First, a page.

Attempted sexual assault increases emphasis on campus safety

Melissa Burrowes, Staff Writer

SUNY Buffalo State is on alert after an attempted sexual assault happened in a Porter Hall dorm room during orientation week.

Elijah Bethel, 17, a freshman from Troy, NY, is being charged as an adult with first-degree sexual abuse, forcible touching, and second burglary after University Police said he entered another freshman’s dorm room and touched her while she was sleeping.

University Police Chief Peter Carey said the victim then “awoke, and she screamed and resisted and the person fled the room.”

“She was very strong and she was able to give us a good description and information, and the officers responding looked in the surrounding area and found someone matching that physical and clothing description,” Carey said.

He added that “the victim positively identified the person as the suspect” and that the two students did not previously know each other.

It’s still unclear how the suspect managed to get into the dorm room, said Carey.

“We’re still trying to determine that definitively. There was no forced entry, and the lock was operational, so we’re not sure if the door was not fully closed or how the person got into the room,” Carey said.

”I don’t know if it’s so much a question of it being common during orientation week, as opposed to, you know, how often does it happen throughout the year,” said Carey when asked how common sexual assaults were on orientation week. “In our annual security report where we report these incidents to the campus community, for the last three years I think we’ve had five or six sexual assaults in each of the calendar years.”

Carey said, however, that according to a preliminary report being released by the end of the month, Buffalo State has overall seen a decline in the number of sexual assaults on campus.

One of the ways students can prevent themselves from becoming a victim, said Carey, is to stay aware of what’s happening around them.

“Try not to put yourself in a position where you are vulnerable to a sexual assault, whether it’s walking on campus or off campus, by being aware of your surroundings and not wearing headphones and not be texting and doing other things that takes your attention from what’s going on around you,” he said.

Francesca Bond, a Porter Hall resident and freshman communication, agreed.

“It’s a horrible thing that happened but I don’t know if you’re going to be completely safe anywhere,” Bond said. ”You always have to be looking out for your own personal safety and just know what you can do if you think someone’s being suspicious, like with the blue buttons and calling the University Police.”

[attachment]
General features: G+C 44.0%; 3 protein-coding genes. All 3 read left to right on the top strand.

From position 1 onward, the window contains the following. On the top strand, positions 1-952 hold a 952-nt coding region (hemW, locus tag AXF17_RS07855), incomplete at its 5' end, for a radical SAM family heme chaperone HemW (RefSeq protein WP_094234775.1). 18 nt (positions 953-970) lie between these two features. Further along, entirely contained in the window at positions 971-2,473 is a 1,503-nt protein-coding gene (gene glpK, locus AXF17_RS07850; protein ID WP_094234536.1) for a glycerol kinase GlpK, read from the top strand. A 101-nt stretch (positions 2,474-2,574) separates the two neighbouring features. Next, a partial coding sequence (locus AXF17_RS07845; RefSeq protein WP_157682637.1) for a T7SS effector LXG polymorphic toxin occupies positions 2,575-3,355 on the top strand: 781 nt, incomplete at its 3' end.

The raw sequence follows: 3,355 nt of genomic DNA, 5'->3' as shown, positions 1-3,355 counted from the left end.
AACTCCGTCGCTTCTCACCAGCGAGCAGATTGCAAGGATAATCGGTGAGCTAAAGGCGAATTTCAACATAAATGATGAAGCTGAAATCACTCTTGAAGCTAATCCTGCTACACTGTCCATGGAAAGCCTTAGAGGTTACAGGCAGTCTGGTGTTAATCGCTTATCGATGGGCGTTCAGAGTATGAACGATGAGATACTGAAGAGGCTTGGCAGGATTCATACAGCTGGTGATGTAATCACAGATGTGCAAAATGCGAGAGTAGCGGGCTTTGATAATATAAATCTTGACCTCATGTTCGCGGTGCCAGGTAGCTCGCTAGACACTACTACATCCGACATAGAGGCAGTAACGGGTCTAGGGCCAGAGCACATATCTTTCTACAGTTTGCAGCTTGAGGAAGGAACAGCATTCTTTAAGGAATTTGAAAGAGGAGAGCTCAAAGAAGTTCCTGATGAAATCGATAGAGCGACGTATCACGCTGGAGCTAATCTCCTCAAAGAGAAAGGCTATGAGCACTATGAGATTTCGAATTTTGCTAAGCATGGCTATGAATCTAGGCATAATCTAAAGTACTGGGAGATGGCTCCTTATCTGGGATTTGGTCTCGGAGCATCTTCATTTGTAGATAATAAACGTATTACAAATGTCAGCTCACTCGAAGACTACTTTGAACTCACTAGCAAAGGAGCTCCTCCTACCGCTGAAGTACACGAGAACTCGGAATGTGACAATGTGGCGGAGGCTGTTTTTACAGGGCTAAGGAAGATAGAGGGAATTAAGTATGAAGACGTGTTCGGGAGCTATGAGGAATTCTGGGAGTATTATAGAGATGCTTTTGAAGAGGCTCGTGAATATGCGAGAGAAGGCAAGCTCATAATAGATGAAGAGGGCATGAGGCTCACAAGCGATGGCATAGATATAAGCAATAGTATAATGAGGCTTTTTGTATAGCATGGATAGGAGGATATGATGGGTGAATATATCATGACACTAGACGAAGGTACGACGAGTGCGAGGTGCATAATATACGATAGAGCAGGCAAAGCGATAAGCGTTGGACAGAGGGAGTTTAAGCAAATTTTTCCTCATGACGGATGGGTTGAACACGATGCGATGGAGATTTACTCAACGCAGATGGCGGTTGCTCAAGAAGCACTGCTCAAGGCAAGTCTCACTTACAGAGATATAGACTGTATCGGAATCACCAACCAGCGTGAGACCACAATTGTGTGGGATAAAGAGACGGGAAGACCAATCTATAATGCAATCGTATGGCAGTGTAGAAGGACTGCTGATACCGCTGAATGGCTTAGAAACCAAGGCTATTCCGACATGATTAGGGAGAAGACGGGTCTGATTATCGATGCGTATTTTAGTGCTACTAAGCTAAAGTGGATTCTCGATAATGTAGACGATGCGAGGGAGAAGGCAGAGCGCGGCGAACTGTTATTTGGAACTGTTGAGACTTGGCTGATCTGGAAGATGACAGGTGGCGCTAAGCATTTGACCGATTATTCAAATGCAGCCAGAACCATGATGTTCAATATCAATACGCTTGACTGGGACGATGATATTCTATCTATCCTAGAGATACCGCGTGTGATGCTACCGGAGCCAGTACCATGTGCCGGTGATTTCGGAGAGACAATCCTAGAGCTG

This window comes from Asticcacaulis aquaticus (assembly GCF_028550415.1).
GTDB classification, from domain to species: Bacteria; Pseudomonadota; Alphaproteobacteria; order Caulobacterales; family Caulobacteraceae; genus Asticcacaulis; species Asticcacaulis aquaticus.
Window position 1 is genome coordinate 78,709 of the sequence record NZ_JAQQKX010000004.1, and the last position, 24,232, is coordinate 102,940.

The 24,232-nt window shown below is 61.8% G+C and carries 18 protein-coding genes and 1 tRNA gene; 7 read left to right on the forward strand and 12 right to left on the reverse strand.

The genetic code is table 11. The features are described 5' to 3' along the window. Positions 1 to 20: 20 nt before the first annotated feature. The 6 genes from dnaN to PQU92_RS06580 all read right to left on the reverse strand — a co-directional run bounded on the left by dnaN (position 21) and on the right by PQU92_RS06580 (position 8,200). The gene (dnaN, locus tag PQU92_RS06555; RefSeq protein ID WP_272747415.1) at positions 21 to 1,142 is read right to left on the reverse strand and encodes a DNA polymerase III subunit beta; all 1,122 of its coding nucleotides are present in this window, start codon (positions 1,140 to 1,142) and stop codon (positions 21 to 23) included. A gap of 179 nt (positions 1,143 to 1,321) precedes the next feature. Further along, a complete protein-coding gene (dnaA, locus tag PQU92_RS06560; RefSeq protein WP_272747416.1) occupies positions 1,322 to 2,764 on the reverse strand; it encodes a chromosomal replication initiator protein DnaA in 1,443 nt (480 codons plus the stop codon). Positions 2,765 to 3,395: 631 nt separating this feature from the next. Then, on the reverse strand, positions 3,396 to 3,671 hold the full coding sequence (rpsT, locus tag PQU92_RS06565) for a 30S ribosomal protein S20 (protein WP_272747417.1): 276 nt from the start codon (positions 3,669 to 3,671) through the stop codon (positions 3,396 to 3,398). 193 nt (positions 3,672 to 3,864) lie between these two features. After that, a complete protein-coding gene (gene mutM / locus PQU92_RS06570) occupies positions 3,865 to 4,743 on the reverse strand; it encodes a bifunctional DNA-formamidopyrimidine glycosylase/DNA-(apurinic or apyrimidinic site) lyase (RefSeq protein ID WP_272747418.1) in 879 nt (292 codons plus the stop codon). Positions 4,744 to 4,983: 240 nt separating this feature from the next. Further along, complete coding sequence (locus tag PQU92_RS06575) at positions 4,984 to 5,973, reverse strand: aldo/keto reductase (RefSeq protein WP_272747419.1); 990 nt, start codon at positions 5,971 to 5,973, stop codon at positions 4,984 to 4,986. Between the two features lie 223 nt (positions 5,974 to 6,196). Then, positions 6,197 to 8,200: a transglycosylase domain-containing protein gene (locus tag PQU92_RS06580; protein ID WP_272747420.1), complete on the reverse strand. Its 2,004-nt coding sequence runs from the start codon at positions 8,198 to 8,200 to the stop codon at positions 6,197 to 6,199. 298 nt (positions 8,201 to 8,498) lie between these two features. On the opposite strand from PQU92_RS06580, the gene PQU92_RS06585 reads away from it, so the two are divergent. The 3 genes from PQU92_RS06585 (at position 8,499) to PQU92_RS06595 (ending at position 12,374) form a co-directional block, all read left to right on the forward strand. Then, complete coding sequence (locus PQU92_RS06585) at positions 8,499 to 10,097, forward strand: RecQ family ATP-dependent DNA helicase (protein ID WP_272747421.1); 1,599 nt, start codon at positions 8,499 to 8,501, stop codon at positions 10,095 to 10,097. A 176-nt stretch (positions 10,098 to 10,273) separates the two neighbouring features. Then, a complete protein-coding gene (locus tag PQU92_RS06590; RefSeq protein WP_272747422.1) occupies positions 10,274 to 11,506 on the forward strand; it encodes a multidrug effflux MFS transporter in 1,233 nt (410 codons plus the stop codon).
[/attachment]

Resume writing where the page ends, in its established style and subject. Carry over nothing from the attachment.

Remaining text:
Carey said that staying safe extends to any companions a student might be with.

“Instead of being a bystander, we want people to be an upstander,” Carey said, adding that if students go out in a group they should “make sure and keep an eye on each other.”

“If you see one becoming overly intoxicated or under the influence of some other substance, help that person, protect that person, watch out for each other,” he said.

It’s also important to remember “affirmative consent must be obtained and must be continued to be obtained, and that silence or incapacitation by alcohol or sleeping is not a “Yes,” added Carey.

Carey said some ways the school is trying to prevent sexual assault include orientation programs, escort services and campaigns to reinforce the importance of getting consent before sexual activity. University Police also provide a free, nine-hour self-defense program called Rape Aggression Defense, or RAD.

“It’s a national program that’s conducted at many colleges and universities around the country, and we have a few officers trained as instructors and they provide basic self-defense techniques to male and female students,” said Carey, adding that the program is also available to faculty and staff.

There is no plan to install more security cameras on campus, however.

“Security cameras are a tool, but we don’t have the resources for someone to monitor them 24/7 and there’s now so many cameras it would take several people to monitor them,” said Carey. “More cameras I think are good investigative-wise, they’re good as a visible deterrent, but the point is they will not take the place of good personal safety measures of our students, good police patrol activities, good participation from our community members when they see something or someone suspicious.”

Most Porter Hall residents The Record spoke to said the school was doing all it could to keep students safe.

“I think they’re trying as hard as they can,” said Danielle Griffin, a freshman biology major. “You can’t really keep watch over everybody at once. I think it’s more our responsibility to try and be more respectful, take care of ourselves.”

“I felt pretty safe lately, no one’s really threatened me, tried to hurt me, so yeah. There’s RA’s on my floor too and they’re usually around so I guess I feel pretty safe,” Griffin said.

“We’re like young adults so what are they going to do, tell us you gotta stay in your room?” said Ayanna Sayles, a freshman media production major. “I kind of feel they’re doing the best they can, because we are young adults and they’re giving us freedom, but I guess they could up on our RA’s telling us ‘Come on guys, time to get in your own room’.”

Bond said that the school could probably be “a bit stricter about who they let in there, especially late at night.”

“I think it’s really a lot up to people to make sure their doors are closed too,” she added.


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